Most Sunnis – good faith diligence in searching for the divine will is sufficient to protect a researcher from liability before God


  • All legal problems have a correct answer but only God knows it
  • Not revealed until the final day
  • All mutjahid are correct in searching – not all responses are equally valid


  • No specific or correct answer (hukm mu’ayyan), OR
  • God would have made it clear. Can’t require human being with duty to fine without any objective means of discovering it.
  • Legal truth – mostly depends on belief and evidence, duty of human being is to investigate a problem and then follow the results of their own ijtihad (judgment or opinion)
  • Al-Juwayni explains:”the most a mutjahid would claim is a preponderance of belief (ghalabat al-zann) and the balancing of the evidence . . . charged with finding and forgiven for failing to find.” God wants humans to search – to live a life fully and engaged with the divine
  • If a person honestly and sincerely believes– preponderance of belief– then it is God’s law. [:-O]

Mukhatti’ah school

  • Whatever law the state applies is only potentially the law of God and we don’t find out until the Final Day
  • Suspends knowledge while alive

Musawwi-bah school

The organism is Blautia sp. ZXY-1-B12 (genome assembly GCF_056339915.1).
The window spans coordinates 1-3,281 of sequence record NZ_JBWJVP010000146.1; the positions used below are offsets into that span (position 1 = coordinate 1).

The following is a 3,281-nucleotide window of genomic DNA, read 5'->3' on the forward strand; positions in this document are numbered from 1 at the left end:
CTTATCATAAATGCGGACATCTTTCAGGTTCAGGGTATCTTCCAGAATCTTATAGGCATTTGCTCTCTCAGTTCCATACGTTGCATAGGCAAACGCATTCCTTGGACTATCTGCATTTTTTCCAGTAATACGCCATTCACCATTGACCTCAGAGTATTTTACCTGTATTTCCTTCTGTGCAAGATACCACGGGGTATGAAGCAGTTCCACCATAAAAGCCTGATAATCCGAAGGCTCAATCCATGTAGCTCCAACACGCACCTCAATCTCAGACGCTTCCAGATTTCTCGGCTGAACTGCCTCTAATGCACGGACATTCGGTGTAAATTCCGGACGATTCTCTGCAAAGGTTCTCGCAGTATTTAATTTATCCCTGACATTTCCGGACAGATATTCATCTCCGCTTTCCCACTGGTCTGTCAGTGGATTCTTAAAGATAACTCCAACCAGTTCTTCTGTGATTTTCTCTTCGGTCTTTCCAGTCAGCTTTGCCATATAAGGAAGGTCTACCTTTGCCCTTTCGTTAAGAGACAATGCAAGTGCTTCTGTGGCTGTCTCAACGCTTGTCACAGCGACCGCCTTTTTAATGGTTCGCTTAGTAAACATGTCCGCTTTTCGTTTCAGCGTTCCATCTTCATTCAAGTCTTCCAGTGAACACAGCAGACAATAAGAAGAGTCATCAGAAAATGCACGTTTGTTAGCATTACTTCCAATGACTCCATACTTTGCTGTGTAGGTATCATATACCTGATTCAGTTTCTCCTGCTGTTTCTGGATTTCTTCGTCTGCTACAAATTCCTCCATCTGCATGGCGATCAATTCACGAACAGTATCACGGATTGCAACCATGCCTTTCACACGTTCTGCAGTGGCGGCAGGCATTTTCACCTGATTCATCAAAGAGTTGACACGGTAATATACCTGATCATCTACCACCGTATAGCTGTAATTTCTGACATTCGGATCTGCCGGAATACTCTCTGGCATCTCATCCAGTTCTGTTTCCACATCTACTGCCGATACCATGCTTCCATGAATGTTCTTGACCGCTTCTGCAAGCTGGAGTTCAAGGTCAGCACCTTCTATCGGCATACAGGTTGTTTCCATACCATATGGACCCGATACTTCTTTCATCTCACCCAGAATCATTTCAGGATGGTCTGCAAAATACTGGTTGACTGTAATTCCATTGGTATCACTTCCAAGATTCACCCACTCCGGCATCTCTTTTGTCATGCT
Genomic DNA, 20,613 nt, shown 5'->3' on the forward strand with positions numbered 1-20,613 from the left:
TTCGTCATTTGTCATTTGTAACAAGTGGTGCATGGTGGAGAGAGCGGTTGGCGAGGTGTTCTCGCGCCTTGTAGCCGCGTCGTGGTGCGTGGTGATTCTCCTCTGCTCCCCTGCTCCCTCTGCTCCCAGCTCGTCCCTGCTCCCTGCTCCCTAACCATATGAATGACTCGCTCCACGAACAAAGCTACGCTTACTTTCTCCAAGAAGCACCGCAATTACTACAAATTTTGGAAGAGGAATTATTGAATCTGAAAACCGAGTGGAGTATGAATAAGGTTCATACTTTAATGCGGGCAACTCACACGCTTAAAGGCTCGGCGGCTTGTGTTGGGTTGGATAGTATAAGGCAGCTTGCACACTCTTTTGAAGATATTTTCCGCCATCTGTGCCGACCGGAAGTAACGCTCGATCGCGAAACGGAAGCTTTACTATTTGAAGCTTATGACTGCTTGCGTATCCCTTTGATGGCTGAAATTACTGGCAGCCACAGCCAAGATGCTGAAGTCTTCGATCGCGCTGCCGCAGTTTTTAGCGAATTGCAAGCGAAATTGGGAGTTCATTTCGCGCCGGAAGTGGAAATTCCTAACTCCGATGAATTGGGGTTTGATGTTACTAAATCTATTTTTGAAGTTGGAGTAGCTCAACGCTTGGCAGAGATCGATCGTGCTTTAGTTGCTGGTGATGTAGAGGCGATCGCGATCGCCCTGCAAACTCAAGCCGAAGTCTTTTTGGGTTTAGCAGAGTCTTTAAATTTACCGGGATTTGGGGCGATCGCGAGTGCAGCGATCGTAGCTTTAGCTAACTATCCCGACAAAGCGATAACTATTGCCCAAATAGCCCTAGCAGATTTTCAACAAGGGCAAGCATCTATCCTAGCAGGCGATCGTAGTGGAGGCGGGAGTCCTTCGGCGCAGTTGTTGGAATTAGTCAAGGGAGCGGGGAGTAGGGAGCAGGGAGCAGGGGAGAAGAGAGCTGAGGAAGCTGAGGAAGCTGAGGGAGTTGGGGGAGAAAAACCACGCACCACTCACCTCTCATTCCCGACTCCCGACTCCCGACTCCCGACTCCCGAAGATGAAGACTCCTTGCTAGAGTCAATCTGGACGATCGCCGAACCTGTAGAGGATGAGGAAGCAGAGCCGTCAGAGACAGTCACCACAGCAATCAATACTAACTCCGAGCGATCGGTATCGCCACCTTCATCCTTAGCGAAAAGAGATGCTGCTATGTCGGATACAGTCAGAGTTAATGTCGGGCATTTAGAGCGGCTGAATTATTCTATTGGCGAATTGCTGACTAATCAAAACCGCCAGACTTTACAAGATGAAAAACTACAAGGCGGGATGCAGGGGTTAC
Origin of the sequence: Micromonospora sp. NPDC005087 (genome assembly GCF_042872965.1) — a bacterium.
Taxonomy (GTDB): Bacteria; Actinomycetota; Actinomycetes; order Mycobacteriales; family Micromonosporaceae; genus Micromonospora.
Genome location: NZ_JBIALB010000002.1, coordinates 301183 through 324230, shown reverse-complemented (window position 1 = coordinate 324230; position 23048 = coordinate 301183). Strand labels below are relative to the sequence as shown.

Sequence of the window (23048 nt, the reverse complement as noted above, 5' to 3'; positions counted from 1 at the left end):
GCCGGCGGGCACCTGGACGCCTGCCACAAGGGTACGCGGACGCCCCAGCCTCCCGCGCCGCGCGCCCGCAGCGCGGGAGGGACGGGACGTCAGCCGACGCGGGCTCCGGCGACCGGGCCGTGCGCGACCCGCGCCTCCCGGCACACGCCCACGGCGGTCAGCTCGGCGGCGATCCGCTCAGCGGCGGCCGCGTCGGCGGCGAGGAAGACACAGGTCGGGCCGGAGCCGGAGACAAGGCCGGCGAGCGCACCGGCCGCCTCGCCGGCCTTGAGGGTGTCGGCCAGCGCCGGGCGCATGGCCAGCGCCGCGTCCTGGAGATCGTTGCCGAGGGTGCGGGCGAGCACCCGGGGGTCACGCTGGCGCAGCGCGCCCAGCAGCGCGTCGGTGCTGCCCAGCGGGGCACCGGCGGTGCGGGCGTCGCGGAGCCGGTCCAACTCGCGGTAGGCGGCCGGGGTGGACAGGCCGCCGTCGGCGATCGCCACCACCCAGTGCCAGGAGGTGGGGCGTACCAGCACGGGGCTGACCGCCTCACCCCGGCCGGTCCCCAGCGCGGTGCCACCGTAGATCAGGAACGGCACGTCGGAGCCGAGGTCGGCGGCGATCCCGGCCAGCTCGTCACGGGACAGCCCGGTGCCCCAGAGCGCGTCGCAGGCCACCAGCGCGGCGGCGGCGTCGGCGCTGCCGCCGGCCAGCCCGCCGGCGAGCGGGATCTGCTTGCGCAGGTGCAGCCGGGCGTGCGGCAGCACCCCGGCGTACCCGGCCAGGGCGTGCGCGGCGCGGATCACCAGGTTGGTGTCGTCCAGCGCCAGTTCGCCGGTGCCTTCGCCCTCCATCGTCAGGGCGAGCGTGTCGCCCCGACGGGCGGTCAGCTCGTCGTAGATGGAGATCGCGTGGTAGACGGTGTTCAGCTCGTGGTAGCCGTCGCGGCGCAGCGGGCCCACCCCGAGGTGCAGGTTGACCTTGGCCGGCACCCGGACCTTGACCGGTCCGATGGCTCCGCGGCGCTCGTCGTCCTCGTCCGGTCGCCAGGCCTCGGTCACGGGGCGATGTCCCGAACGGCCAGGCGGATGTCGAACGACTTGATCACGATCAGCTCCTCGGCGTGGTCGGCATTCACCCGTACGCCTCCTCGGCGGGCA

• Difficult questions about application of Shari’ah in society implies God’s law is to search for God’s law,
  • Otherwise the legal charge (taklif) is entirely dependent on the subjectivity and sincerity of belief
  • Any law applied by the state is not the law of God unless the person to which it applies believes it to be God’s will and command
  • Hinges knowledge to validity of process and ultimate sincerity of belief

El Fadl suggests: Shari’ah ought to stand in an Islamic polity as a symbolic construct for the divine perfection that is unreachable by human effort

Shari’ah as conceived by God – flawless, as understood by humans – imperfect and contingent

Ibn Qayyim: epitome of justice, goodness and beauty as conceived and retained by God – mind of god is perfect but channeled through imperfect human beings